Diet and Birthmarks
Birthmarks run the gamut: big, little, practically hidden or prominently placed. One of the most popular birthmark-related old wives' tales lends practically magical powers to the foods that a mother-to-be eats, or even those she simply craves. Legend has it that eating too many of a certain type of food, such as strawberries, will cause a similarly-shaped birthmark to pop up on your infant. Other, even more far-fetched versions of this lore insist that if a mother simply craves a food and then touches a part of her body, her child will be born with a mark of that shape on said body part [source: SanFillipo]. If that were at all true, each of my kids would be sporting huge pizza and chocolate cake-shaped marks smack on their faces.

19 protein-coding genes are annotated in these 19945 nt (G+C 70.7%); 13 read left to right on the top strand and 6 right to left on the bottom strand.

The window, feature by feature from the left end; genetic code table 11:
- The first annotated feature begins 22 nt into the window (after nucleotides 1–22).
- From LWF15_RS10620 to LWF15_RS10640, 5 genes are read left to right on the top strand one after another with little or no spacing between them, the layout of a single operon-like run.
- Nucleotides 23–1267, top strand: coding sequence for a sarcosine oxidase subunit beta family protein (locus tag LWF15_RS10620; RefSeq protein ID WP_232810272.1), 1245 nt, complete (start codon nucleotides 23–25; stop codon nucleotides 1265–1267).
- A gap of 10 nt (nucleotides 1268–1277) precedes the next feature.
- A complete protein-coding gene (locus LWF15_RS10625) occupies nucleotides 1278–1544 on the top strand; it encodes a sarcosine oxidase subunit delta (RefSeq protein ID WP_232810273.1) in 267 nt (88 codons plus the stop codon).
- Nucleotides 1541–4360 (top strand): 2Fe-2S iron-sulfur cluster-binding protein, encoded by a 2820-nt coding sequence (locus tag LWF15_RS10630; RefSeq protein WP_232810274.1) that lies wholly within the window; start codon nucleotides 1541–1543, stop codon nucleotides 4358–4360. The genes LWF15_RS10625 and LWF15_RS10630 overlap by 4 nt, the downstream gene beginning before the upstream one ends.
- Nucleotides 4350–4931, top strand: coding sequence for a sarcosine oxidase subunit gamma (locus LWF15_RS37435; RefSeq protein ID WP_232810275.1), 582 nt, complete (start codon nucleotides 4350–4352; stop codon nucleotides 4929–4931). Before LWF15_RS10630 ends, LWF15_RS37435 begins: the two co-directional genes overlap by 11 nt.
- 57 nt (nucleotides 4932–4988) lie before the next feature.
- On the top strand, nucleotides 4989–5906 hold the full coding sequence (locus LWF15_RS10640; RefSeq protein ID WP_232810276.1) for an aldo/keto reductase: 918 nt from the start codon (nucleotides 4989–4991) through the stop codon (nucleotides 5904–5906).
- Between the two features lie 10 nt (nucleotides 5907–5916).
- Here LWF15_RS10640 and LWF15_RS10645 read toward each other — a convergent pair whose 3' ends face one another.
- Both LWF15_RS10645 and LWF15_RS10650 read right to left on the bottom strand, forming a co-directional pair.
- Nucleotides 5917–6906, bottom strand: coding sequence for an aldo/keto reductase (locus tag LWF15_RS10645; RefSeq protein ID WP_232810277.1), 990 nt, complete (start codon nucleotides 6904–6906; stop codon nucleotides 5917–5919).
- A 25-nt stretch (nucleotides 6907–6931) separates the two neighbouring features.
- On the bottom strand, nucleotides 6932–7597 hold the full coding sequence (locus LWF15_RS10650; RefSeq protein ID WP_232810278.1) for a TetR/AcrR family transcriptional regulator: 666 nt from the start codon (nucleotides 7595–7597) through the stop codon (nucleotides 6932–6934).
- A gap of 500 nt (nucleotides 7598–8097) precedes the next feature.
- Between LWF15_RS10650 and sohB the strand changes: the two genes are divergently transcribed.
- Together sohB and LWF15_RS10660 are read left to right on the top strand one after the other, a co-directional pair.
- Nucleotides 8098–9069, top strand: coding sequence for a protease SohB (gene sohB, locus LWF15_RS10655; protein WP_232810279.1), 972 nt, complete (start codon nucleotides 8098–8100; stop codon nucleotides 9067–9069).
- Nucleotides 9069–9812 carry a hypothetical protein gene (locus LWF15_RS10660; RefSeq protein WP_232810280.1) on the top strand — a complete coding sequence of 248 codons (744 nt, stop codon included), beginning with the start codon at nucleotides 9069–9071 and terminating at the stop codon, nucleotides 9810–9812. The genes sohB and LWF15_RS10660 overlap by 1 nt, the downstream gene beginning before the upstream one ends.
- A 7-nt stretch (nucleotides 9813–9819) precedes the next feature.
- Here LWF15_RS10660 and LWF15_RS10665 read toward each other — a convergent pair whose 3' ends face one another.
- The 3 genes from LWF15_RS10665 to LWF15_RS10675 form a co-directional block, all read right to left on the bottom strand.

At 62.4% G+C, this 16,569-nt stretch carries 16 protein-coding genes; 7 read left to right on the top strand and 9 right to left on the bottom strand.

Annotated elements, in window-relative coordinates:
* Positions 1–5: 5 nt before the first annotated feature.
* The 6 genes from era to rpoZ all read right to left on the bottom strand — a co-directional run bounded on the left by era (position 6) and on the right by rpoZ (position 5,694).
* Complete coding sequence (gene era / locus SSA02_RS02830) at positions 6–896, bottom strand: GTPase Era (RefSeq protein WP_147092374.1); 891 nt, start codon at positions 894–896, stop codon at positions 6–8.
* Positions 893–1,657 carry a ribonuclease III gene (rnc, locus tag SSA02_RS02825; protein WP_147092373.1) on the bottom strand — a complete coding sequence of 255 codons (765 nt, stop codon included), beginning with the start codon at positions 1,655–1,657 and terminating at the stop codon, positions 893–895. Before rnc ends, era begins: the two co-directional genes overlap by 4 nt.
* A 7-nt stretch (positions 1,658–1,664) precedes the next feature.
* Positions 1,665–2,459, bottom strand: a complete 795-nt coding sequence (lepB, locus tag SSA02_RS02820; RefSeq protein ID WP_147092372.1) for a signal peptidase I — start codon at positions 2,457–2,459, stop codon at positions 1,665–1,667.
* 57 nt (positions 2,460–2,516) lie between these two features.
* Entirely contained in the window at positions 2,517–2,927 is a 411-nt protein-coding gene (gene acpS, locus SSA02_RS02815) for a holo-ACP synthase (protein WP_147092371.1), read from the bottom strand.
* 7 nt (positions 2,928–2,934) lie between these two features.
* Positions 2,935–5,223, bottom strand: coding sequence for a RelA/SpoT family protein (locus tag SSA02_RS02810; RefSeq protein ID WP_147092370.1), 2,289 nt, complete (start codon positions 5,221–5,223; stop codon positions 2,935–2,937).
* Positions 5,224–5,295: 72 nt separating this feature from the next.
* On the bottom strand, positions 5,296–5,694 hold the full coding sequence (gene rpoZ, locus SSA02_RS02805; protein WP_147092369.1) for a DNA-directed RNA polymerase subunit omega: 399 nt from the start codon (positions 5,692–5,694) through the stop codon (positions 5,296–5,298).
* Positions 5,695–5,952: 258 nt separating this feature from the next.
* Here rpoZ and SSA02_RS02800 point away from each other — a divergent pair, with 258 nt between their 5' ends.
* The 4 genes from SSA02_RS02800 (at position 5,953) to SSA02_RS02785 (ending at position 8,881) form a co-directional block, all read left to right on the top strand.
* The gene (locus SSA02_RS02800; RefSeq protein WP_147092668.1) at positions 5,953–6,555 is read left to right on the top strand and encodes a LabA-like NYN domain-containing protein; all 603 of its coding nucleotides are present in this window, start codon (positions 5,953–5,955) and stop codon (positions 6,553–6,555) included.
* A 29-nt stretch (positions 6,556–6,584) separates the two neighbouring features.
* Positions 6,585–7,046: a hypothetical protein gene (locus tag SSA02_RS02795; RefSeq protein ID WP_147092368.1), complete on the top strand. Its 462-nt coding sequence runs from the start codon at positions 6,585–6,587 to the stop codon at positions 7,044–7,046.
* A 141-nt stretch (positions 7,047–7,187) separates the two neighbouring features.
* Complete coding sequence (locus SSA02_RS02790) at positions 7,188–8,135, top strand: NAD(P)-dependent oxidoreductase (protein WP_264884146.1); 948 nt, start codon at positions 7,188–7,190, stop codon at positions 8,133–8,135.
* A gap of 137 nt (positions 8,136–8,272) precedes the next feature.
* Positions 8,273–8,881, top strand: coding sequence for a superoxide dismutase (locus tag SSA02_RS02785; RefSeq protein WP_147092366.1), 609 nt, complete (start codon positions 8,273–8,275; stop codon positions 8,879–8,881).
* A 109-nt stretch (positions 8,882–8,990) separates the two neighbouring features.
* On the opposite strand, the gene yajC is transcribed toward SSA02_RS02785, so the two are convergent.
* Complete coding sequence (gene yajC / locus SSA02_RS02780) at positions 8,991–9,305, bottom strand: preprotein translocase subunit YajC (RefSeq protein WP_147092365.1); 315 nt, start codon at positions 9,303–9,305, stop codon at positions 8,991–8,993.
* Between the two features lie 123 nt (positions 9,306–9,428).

Although babies can have several types of birthmarks, they all tend to appear for scientific, rather than superstitious reasons. Hemangiomas are the most common, and happen when a cluster of blood vessels grow beneath the skin. As a result, they are typically red or purple in color and fade over time. The source of the strawberry claim is likely related to the fact that superficial hemangiomas are often raised and bright red in color, giving them a similar appearance to the beloved fruit [source: KidsHealth].